We said above that the events of the last few days have displaced the horizon of meaning, as well as the relation of forces in class struggle in Chile. The rebellion that has erupted spontaneously, without being directed by any leader or political party, has revealed the effects of the accumulation of grievances on the Chilean population, one of the most unequal countries in the world, where 1% of the population holds more than 25% of the wealth and where almost all social rights have been sequestered by private capital. This revolt has also made visible the political work of social and citizen organizations that, without compromising with the neoliberal establishment, have been working since the return to democracy for the reconquest of basic social rights: anti-extractivist movements, movements for the defense of water, movement against the private pension system, movement for education, etc...
In 2011, following the enormous social movement for public education, the seed of popular rebellion could be seen shining in intense days of protests that were ultimately restricted to the student sector and finally drowned out by the government. The magnitude of today's mobilizations, their transversality and violence appear in this moment as something unprecedented, only comparable in the country’s history (but remembering the extreme singularity of the events of the last few days) to the "battle of Santiago": a spontaneous popular movement that also arose after a rise in the price of transportation that, in 1957, opened the political horizon of the revolutionary left in Chile in a long-lasting way. The echo of the rebellions in Ecuador last month has also been decisive and inspiring.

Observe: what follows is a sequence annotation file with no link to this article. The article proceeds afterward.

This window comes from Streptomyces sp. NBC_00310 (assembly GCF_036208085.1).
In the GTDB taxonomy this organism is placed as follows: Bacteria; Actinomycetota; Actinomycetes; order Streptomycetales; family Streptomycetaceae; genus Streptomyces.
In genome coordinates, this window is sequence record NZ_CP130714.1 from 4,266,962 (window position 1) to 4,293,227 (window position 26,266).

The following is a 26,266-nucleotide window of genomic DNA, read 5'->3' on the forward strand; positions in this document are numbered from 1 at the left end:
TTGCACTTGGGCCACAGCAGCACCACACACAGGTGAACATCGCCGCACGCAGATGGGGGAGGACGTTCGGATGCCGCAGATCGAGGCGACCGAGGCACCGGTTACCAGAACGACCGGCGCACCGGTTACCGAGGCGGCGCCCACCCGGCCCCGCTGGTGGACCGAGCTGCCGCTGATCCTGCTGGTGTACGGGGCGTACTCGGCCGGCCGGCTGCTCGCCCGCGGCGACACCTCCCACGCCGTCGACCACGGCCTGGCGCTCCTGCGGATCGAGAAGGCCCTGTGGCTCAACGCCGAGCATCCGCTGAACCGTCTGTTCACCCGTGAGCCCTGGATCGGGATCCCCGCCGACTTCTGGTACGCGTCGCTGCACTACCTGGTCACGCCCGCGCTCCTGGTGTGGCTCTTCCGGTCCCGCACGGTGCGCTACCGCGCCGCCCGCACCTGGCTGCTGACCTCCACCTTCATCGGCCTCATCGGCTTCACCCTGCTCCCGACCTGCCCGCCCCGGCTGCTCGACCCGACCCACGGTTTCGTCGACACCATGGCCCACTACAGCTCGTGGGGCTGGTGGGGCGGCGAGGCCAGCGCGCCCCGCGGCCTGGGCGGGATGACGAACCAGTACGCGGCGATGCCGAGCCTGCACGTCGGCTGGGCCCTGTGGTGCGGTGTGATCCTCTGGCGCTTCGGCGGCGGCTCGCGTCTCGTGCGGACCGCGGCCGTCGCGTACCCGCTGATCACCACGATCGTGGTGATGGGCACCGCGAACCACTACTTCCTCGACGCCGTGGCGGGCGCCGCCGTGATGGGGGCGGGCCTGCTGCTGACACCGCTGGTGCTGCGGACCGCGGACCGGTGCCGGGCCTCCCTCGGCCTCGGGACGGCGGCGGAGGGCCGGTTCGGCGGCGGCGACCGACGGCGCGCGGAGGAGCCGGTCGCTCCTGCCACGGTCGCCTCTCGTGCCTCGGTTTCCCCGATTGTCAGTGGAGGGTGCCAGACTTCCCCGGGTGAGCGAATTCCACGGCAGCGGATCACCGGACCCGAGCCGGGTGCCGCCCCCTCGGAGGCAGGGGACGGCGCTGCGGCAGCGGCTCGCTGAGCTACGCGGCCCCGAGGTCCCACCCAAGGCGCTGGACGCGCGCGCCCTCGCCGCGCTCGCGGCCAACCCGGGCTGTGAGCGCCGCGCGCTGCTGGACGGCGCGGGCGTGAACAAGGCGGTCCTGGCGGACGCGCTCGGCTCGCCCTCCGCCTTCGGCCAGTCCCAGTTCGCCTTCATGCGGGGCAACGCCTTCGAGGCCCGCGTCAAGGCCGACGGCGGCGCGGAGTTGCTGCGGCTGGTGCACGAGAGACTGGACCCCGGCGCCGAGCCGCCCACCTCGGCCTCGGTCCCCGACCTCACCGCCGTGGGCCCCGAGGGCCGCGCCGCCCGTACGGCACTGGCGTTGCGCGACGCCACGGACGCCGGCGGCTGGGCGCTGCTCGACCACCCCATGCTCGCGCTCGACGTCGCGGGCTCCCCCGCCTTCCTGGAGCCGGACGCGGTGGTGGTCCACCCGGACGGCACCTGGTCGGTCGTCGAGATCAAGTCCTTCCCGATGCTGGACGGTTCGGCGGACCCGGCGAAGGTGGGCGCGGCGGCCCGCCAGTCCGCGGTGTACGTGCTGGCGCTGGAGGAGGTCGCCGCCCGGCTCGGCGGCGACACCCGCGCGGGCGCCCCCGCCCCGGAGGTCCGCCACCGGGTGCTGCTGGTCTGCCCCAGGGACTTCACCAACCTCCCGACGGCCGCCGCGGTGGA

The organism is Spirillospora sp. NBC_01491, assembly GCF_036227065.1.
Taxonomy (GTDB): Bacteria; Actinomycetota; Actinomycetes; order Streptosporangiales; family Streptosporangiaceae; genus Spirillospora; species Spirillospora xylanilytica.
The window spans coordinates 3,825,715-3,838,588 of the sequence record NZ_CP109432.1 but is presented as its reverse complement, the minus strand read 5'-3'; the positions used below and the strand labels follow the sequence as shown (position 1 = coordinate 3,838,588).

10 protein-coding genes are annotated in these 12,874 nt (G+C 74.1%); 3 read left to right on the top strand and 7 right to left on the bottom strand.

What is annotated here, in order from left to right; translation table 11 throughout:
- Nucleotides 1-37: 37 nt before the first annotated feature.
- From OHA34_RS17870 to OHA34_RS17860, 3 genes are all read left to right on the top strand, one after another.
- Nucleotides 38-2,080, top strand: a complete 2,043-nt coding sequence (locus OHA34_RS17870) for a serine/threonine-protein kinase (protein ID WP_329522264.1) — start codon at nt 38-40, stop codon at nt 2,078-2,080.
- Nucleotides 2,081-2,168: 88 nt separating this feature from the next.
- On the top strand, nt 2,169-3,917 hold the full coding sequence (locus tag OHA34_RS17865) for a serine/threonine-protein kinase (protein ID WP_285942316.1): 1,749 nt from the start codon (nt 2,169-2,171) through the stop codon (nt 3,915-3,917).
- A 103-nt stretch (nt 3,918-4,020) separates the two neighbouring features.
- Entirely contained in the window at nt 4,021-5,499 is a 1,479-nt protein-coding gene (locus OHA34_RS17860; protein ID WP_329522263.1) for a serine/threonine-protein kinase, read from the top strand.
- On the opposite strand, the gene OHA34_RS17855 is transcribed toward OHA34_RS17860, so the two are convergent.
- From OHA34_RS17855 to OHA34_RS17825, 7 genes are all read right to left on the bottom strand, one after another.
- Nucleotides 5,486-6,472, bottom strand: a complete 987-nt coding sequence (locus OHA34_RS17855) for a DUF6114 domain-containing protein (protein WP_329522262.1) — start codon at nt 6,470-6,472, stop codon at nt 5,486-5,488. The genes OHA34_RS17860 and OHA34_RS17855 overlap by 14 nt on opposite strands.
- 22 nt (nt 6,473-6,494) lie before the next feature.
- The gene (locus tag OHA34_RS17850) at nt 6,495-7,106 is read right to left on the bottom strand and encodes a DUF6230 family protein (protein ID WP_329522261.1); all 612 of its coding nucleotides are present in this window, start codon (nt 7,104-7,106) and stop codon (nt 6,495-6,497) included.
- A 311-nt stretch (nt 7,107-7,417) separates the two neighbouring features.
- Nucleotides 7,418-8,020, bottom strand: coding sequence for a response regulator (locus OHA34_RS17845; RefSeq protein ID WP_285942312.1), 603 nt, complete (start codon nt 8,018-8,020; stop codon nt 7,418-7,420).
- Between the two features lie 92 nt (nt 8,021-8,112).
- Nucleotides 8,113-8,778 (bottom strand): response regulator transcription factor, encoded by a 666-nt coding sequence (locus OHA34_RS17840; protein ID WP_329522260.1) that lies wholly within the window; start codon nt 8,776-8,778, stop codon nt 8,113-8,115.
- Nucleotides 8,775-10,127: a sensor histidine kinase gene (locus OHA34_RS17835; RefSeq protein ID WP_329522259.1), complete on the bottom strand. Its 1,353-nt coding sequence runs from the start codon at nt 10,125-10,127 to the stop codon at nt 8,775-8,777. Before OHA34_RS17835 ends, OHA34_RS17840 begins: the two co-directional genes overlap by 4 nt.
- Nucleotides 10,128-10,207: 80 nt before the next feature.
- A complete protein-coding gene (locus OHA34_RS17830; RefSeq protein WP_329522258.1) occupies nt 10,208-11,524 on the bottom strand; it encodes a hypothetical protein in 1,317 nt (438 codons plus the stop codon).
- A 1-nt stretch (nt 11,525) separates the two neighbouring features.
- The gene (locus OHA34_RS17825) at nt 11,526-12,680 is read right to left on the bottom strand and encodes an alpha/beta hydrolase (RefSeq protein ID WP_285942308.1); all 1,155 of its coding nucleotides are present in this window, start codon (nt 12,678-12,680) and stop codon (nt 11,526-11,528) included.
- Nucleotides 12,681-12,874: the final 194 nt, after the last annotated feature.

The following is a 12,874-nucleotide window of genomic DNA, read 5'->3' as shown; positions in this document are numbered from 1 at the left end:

Today, Monday, October 21, after a second night with a curfew in the country's main cities, the country's most important social, territorial and labor organizations have called for a general strike throughout Chile. While the state and ruling classes have once again shown their darkest and most repressive face, the Chilean people are again taking to the streets determined to examine the new horizon that has opened before their eyes. The call is to take care of themselves and to continue fighting.
We must be extremely attentive to what may happen in the next hours and days in Chile.
* Translation by Liz Mason-Deese.